All women put weight on during pregnancy; it’s completely natural as your body is adapting and supporting your growing baby. However, it is important that you maintain a healthy weight gain in pregnancy for the health of both you and your baby.
Underweight in pregnancy
Having a BMI of less than 18.5 shows you’re underweight when pregnant. This puts you at risk of complications such as premature birth and an underweight baby. It could also meant that your baby is not getting the necessary nutrients for healthy growth. See our article The foundations of a healthy diet: part one and The foundations of a healthy diet: part two for more information about the role different nutrients play in your baby’s development.
Overweight in pregnancy
If you have a BMI of more than 30 in pregnancy, you are considered overweight. This increases the risk of pregnancy complications, including:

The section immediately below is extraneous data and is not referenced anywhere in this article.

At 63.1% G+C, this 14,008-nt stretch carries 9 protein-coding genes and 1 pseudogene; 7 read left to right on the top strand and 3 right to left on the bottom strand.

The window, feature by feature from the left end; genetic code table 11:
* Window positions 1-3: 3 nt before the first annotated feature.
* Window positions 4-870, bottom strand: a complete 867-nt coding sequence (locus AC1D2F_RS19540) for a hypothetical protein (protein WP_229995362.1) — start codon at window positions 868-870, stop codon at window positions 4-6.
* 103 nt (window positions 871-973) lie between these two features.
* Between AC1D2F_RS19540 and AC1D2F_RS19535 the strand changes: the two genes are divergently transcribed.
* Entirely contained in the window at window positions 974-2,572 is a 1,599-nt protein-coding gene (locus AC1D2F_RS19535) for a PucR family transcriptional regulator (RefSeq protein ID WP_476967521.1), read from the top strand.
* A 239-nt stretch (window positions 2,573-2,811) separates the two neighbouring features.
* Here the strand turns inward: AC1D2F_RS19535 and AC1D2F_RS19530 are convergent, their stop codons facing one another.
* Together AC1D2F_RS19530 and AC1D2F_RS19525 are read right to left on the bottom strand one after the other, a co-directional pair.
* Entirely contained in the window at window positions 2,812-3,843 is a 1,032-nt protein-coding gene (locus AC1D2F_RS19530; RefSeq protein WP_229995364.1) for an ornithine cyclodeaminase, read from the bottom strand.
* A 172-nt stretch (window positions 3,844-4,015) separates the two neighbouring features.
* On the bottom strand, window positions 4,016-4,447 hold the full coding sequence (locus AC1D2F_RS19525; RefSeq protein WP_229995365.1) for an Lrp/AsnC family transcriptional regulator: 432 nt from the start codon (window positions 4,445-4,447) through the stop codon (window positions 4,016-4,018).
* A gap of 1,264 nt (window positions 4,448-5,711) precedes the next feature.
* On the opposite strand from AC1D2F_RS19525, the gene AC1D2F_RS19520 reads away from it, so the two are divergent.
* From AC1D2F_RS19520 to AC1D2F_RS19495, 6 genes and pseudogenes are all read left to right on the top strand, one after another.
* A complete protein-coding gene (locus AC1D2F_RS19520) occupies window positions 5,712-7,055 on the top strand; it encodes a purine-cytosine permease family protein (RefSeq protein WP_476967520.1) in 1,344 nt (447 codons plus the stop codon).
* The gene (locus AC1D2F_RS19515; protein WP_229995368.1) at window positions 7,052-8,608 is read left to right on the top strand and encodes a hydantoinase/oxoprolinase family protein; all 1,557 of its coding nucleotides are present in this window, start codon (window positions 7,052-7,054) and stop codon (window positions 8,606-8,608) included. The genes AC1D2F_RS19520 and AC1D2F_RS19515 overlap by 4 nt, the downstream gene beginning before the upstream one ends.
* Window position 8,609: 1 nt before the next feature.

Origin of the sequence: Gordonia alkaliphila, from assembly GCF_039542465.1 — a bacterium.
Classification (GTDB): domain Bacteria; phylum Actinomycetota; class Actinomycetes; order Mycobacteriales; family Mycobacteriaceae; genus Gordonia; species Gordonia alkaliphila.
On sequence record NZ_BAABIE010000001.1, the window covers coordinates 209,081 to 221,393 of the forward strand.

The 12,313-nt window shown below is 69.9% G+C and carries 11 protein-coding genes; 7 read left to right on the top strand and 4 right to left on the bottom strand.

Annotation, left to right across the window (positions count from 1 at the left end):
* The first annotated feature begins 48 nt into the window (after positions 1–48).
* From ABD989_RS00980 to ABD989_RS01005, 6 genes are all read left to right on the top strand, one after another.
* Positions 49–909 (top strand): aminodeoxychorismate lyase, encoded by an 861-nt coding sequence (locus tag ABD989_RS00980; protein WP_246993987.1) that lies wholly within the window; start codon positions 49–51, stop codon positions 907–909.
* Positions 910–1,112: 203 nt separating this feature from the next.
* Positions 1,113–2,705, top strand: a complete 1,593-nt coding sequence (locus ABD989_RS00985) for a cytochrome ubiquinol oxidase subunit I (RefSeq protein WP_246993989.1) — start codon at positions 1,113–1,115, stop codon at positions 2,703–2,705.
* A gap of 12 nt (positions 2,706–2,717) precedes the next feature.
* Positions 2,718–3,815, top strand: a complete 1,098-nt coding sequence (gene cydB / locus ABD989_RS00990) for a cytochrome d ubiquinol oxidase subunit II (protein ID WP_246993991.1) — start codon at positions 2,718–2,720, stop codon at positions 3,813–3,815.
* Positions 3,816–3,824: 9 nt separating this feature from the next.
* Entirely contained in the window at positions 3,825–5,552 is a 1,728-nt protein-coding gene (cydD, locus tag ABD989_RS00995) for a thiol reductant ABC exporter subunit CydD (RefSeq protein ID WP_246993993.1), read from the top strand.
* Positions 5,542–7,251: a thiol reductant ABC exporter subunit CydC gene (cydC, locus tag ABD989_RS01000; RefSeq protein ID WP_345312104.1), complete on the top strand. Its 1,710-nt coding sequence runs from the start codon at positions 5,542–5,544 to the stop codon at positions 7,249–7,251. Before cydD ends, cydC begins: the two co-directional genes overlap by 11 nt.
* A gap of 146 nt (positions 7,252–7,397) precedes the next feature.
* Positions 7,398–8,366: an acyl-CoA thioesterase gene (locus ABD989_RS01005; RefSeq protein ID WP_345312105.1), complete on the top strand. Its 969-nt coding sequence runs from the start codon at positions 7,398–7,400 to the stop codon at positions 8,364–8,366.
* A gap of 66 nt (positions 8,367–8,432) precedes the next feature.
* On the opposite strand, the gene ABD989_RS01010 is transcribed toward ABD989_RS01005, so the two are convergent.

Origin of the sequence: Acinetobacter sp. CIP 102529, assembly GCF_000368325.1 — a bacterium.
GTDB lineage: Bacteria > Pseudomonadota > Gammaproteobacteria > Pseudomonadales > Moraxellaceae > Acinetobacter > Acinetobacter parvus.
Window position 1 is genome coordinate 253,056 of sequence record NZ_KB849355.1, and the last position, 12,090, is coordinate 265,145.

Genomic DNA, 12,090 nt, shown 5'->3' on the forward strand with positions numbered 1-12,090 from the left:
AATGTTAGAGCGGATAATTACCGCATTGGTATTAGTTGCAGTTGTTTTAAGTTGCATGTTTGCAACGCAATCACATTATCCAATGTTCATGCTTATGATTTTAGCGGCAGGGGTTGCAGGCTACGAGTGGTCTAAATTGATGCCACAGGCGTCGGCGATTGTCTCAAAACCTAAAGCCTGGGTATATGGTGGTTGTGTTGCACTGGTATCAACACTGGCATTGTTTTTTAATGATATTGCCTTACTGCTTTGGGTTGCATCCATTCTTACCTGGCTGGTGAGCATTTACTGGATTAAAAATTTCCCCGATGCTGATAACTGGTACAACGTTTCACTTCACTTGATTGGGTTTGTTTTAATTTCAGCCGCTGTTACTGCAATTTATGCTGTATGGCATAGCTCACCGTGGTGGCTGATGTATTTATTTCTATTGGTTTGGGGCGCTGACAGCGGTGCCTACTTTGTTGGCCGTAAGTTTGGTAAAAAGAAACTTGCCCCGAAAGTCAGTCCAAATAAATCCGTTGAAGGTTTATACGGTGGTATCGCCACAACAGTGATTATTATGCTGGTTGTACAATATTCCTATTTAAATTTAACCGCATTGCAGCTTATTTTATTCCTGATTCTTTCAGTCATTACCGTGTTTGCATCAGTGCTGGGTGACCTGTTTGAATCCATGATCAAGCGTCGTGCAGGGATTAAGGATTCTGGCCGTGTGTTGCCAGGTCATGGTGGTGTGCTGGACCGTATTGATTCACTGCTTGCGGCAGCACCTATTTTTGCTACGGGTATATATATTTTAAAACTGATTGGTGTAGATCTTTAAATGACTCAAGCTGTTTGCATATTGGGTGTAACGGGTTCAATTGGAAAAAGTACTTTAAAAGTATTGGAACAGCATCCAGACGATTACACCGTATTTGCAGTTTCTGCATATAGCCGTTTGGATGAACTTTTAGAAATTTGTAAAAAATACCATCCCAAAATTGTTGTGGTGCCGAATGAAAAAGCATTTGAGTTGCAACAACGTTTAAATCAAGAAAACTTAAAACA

- Gestational diabetes
- Pre-eclampsia, see our article, , for more information
- Blood clots
- A large for gestational age baby
- Premature birth
- Increased likelihood of needing an induction, instrumental birth or caesarean.
See our articles: Managing gestational diabetes with a healthy diet, Pregnancy conditions explained: Pre-eclampsia, Reduce the risk of pre-eclampsia through nutrition
Firstly, remember this is NORMAL! The following table shows the average healthy weight gain you can expect during pregnancy. Find out more about weight in pregnancy.
By completing exercise programmes, such as pregnancy Pilates, you will strengthen your core, and reduce the pressure extra weight puts on your body, especially joints.
|WEIGHT||BMI RANGE||WEIGHT GAIN / KG||WEIGHT GAIN / LB|
|Normal||18.5 – 24.9||11.5 – 16 kgs||25 – 35 lbs|
|Overweight||25 – 29.9||7 – 11.5 kgs||15 – 25 lbs|
|Obese||30 +||5 – 9 kgs||11 – 20 lbs|
Check your BMI, download a copy of Slimming World’s pregnancy weight range chart here: Slimming World Extended Pregnancy Height Weight Chart